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Co-learner, not gatekeeper

How to befriend video games

How to befriend video games

The demonization of video games is nothing new. Even back in the days of Pong and pinball, elders openly worried these amusements would “turn your brain to oatmeal.” But Andy Netzel notes how, as with many aspects of parenting, science shows this need not be the case, if only moms and dads get involved.

In our family lore, we still talk about the time our twenty-two-year-old son was three, and touched a Mac for the first time. Within minutes, he’d mastered a rudimentary CD-ROM game called Western Town. Other parents had similar stories. Clearly, this new tech was designed for young, developing minds, and those minds latched onto it, and into it, with astonishing ease.

Our “digital native” kid and his peers would grow up with omnipresent video games, ever more technologically advanced. For years, parents like us worried over how these devices – especially the violent ones – would harm impressionable minds. In fact, we kept them out of our house. Our son played at friends’ houses, often for hours.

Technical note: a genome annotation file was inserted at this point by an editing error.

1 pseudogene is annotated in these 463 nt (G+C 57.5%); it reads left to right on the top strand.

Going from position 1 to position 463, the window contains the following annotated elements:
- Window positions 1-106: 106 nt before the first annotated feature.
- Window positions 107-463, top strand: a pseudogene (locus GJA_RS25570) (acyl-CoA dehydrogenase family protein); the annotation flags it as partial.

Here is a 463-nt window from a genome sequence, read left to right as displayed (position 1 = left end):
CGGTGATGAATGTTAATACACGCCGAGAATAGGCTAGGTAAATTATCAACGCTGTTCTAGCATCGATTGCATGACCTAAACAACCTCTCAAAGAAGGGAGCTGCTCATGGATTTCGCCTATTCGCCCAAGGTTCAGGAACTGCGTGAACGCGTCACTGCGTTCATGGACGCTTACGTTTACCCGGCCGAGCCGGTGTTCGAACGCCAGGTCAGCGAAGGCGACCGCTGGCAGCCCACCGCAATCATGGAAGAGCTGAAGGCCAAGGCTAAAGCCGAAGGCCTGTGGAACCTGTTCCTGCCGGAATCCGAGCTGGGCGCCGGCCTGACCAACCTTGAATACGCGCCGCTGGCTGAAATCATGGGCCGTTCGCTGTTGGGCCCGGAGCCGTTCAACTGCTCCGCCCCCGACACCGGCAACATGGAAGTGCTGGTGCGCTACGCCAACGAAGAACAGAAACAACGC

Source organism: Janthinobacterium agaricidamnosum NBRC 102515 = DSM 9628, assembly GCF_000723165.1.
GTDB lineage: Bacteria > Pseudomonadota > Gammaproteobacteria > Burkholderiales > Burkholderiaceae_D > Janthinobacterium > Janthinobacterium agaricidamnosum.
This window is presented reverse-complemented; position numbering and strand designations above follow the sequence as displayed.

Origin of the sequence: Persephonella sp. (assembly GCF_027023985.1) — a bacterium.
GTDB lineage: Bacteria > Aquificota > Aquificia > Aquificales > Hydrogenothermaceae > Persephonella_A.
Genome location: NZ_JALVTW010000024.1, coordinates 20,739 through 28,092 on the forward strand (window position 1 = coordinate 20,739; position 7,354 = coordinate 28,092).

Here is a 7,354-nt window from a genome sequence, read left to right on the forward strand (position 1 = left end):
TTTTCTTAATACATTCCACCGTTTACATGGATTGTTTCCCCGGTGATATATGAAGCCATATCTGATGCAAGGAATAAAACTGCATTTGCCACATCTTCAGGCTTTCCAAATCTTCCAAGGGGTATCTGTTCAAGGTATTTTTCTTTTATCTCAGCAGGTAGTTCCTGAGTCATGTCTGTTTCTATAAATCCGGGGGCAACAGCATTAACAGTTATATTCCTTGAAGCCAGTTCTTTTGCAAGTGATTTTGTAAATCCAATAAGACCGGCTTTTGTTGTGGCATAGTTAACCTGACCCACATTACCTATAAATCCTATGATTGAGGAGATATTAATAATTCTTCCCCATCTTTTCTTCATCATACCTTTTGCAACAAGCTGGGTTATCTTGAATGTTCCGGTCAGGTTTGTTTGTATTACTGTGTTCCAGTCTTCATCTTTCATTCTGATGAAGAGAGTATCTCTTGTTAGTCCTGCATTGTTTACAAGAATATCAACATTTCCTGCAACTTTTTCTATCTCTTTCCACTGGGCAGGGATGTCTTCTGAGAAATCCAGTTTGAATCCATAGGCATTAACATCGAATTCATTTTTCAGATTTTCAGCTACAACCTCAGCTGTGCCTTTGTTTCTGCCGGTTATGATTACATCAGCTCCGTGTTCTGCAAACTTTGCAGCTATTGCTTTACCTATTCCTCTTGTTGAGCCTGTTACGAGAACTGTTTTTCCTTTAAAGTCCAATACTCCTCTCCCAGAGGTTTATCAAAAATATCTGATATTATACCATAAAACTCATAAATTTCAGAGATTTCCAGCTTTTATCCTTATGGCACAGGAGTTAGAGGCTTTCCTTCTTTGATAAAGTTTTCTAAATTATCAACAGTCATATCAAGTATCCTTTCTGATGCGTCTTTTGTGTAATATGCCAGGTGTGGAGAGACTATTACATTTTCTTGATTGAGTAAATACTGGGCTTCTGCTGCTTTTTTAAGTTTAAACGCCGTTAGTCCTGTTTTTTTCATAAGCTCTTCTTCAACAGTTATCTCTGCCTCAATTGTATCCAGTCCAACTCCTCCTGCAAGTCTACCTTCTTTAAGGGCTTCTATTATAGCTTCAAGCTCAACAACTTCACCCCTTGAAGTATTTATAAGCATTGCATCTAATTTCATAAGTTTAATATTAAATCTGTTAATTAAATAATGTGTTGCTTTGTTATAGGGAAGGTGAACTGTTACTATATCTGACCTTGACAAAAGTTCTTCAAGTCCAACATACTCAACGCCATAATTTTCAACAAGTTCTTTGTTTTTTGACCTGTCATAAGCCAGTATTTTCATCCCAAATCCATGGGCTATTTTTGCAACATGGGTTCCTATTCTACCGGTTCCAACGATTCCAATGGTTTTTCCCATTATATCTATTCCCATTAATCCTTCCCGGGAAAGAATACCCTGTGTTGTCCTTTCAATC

Decades have passed, and kids in our orbit have had struggles and successes, but only a couple have what appears to be the “fried brain” we’d worried about, and it’s not at all clear their addled condition is due to video games.

READ MORE: Crafting New Worlds With Minecraft

So Netzel’s advice on being a “co-learner” rather than a “gatekeeper,” and encouraging parents to tackle gaming with their child, rather than criticize all games out of hand, seems pretty sound. Although a less enthusiastic, less proactive sentiment would be “if you can’t beat ‘em, join ‘em,” the message is the same: get involved, do your homework, and everyone – including you, the parent – will be happy.

Netzel does not advocate unlimited game time, and in fact notes how parental involvement can actually help regulate kids’ involvement: “As a partner in gaming, parents can also help regulate the amount of time a young child is playing video games.

When parents take an active interest in the games, they have a much better idea of when, and how long kids are playing. They can also better empathize with their child’s sense of urgency in the game. That way, “at the end of this level” actually makes sense to a parent and decisions to the game off aren’t simply rote powerplays. This also helps kids who generally are not great at regulating themselves orient to time limits.”

The family that plays together stays together? Looks like that may extend to video games, too.

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